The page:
"The idea here is helping people to get their product to market faster and with a higher level of quality," said Górak. "You have a process for manufacturing a specific type of material but you want to optimise the process? The system we are developing will help you to do that."

  • CHEM - new monitoring techniques for the chemical industry
    Chemical accidents and plant shutdowns are responsible for economic losses in the billions of euros every year. High-profile incidents like Bhopal and Chernobyl remind us of the human toll and the enormous weight of responsibility placed on the shoulders of plant operators. According to Sylvie Cauvin of the Institut Français du Pétrole, the CHEM project is developing flexible integrated software for improving the safety and efficiency of chemical plant operations.

    Asked to comment on the role of the Commission in CHEM's success, Cauvin said, "This is very important, not just in terms of funding but in getting people together who might normally never meet. It takes a wide range of knowledge and expertise to get something like this organised and off the ground."

  • SUPERPOL - clean polymer production
    Conventional plastic manufacturing generates large amounts of toxic waste. The SUPERPOL project has developed new production methods employing supercritical fluids - gases subjected to very high pressures - for reducing toxic waste in plastics production. "Not only is it a cleaner process," said Costas Kiparissides of the Aristotle University of Thessaloniki, "but the resulting product is a purer polymer, in fact it is exceptionally pure." According to Kiparissides, the new process means an overall reduction in manufacturing costs of around 20%, a savings of some €3.5 million per year in Europe. An additional savings of €1 million per year would be associated with the reduction of required wastewater treatment.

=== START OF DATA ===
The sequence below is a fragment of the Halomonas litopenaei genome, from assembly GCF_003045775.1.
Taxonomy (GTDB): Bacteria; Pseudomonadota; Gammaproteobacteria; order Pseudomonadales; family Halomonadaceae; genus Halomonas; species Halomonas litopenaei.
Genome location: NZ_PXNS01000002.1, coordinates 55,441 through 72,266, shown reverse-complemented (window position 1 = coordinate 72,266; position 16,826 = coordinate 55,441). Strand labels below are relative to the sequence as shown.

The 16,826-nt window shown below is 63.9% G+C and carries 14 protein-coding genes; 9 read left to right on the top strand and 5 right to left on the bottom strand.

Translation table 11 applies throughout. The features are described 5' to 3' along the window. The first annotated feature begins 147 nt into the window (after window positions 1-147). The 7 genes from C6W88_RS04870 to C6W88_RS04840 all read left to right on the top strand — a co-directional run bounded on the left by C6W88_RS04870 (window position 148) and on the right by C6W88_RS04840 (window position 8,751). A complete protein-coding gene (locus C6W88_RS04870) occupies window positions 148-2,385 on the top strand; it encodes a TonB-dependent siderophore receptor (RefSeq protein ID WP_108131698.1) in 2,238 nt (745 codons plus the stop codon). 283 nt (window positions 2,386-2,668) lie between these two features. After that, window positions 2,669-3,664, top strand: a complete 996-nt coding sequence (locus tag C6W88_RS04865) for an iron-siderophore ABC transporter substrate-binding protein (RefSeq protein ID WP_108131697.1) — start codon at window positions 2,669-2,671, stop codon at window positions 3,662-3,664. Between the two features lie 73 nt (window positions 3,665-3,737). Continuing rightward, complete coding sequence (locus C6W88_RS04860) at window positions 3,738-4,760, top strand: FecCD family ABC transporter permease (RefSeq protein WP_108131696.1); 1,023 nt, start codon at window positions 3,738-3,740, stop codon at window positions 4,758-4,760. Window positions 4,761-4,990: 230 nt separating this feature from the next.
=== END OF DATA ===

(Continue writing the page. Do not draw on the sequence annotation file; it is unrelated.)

Costas Kiparissides
    Costas Kiparissides
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    "I would especially like to thank all of the officers within the Growth Programme," said Kiparissides. "Without the help of the Commission, this project would not have been possible. We have made great progress and are all very happy."
 
A tour of Solvay operations
 
Sustainability on display
Sustainability on display
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After the opening presentations, guests were treated to a close-up look at some high-tech chemical wizardry on a walking tour of the Solvay Research and Technology Centre. Along the way, Solvay staff demonstrated the results of additional EU-funded projects, including TRICARE , concerned with the recycling of electrical cable straps, and the RECAFUTA project, aimed at developing efficient methods for recycling plastic car fuel tanks.
 
   
Results that count
A tour of Solvay operations
   

Key data

Research in the chemical industry is supported under the Growth Programme's generic activity in 'New materials and production technologies' .

Projects

INTINT - Intelligent column internals for reactive separations (G1RD-1999-00048);

CHEM - Advanced Decision Support System for Chemical/Petrochemical Manufacturing Processes (G1RD-2001-00466);

SUPERPOL - Polymerization and polymer modification in supercritical fluids - a novel way for cleaner manufacturing of plastics (BRPR970503);

TRICARE - Tribo-electric cable plastics recycling (BRPR980654);

RECAFUTA - Car plastic fuel tanks closed loop recycling process design and life cycle assessment (BRPR980658).